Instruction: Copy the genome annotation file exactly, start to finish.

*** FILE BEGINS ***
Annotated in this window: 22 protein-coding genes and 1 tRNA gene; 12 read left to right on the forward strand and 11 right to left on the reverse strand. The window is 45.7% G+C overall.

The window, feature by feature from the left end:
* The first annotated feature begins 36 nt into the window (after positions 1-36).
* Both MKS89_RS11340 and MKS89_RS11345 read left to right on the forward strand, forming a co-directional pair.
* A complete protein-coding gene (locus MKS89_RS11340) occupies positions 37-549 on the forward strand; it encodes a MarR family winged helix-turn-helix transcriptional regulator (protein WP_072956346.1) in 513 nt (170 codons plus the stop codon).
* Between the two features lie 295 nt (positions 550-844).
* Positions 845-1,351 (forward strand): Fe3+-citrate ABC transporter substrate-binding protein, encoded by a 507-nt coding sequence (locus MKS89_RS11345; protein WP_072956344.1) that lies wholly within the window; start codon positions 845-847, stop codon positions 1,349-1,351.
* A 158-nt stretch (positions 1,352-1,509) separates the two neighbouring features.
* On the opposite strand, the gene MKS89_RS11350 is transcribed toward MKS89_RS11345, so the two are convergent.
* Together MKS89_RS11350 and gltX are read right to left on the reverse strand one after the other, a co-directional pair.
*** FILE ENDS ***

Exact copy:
Annotated in this window: 22 protein-coding genes and 1 tRNA gene; 12 read left to right on the forward strand and 11 right to left on the reverse strand. The window is 45.7% G+C overall.

The window, feature by feature from the left end:
* The first annotated feature begins 36 nt into the window (after positions 1-36).
* Both MKS89_RS11340 and MKS89_RS11345 read left to right on the forward strand, forming a co-directional pair.
* A complete protein-coding gene (locus MKS89_RS11340) occupies positions 37-549 on the forward strand; it encodes a MarR family winged helix-turn-helix transcriptional regulator (protein WP_072956346.1) in 513 nt (170 codons plus the stop codon).
* Between the two features lie 295 nt (positions 550-844).
* Positions 845-1,351 (forward strand): Fe3+-citrate ABC transporter substrate-binding protein, encoded by a 507-nt coding sequence (locus MKS89_RS11345; protein WP_072956344.1) that lies wholly within the window; start codon positions 845-847, stop codon positions 1,349-1,351.
* A 158-nt stretch (positions 1,352-1,509) separates the two neighbouring features.
* On the opposite strand, the gene MKS89_RS11350 is transcribed toward MKS89_RS11345, so the two are convergent.
* Together MKS89_RS11350 and gltX are read right to left on the reverse strand one after the other, a co-directional pair.